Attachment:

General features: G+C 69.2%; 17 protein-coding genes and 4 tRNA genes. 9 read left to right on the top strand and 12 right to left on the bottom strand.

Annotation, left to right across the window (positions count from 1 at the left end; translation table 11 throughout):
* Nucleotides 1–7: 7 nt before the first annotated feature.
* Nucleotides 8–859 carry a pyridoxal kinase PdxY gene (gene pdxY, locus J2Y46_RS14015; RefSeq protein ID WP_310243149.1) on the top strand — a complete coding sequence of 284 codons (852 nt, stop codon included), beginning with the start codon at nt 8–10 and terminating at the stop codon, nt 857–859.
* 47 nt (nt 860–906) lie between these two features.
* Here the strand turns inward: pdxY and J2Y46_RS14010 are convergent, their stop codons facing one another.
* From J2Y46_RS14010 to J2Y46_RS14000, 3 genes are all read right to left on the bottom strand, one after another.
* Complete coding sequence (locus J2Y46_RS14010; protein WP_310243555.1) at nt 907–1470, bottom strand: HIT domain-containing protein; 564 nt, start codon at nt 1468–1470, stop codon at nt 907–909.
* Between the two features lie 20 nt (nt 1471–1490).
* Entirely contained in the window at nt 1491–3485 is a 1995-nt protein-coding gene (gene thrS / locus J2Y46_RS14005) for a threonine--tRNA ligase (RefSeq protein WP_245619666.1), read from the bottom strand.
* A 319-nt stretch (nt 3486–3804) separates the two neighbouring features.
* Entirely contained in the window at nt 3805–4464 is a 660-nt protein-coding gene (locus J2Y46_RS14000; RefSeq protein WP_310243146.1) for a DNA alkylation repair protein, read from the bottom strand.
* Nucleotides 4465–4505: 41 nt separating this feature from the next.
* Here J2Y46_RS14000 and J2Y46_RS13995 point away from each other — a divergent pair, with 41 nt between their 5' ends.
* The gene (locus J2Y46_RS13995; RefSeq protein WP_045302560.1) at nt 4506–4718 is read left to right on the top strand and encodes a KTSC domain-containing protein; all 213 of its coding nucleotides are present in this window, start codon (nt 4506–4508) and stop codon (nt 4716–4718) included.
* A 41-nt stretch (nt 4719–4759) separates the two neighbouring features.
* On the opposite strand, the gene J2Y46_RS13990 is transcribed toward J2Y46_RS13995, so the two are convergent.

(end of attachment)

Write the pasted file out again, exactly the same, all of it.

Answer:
General features: G+C 69.2%; 17 protein-coding genes and 4 tRNA genes. 9 read left to right on the top strand and 12 right to left on the bottom strand.

Annotation, left to right across the window (positions count from 1 at the left end; translation table 11 throughout):
* Nucleotides 1–7: 7 nt before the first annotated feature.
* Nucleotides 8–859 carry a pyridoxal kinase PdxY gene (gene pdxY, locus J2Y46_RS14015; RefSeq protein ID WP_310243149.1) on the top strand — a complete coding sequence of 284 codons (852 nt, stop codon included), beginning with the start codon at nt 8–10 and terminating at the stop codon, nt 857–859.
* 47 nt (nt 860–906) lie between these two features.
* Here the strand turns inward: pdxY and J2Y46_RS14010 are convergent, their stop codons facing one another.
* From J2Y46_RS14010 to J2Y46_RS14000, 3 genes are all read right to left on the bottom strand, one after another.
* Complete coding sequence (locus J2Y46_RS14010; protein WP_310243555.1) at nt 907–1470, bottom strand: HIT domain-containing protein; 564 nt, start codon at nt 1468–1470, stop codon at nt 907–909.
* Between the two features lie 20 nt (nt 1471–1490).
* Entirely contained in the window at nt 1491–3485 is a 1995-nt protein-coding gene (gene thrS / locus J2Y46_RS14005) for a threonine--tRNA ligase (RefSeq protein WP_245619666.1), read from the bottom strand.
* A 319-nt stretch (nt 3486–3804) separates the two neighbouring features.
* Entirely contained in the window at nt 3805–4464 is a 660-nt protein-coding gene (locus J2Y46_RS14000; RefSeq protein WP_310243146.1) for a DNA alkylation repair protein, read from the bottom strand.
* Nucleotides 4465–4505: 41 nt separating this feature from the next.
* Here J2Y46_RS14000 and J2Y46_RS13995 point away from each other — a divergent pair, with 41 nt between their 5' ends.
* The gene (locus J2Y46_RS13995; RefSeq protein WP_045302560.1) at nt 4506–4718 is read left to right on the top strand and encodes a KTSC domain-containing protein; all 213 of its coding nucleotides are present in this window, start codon (nt 4506–4508) and stop codon (nt 4716–4718) included.
* A 41-nt stretch (nt 4719–4759) separates the two neighbouring features.
* On the opposite strand, the gene J2Y46_RS13990 is transcribed toward J2Y46_RS13995, so the two are convergent.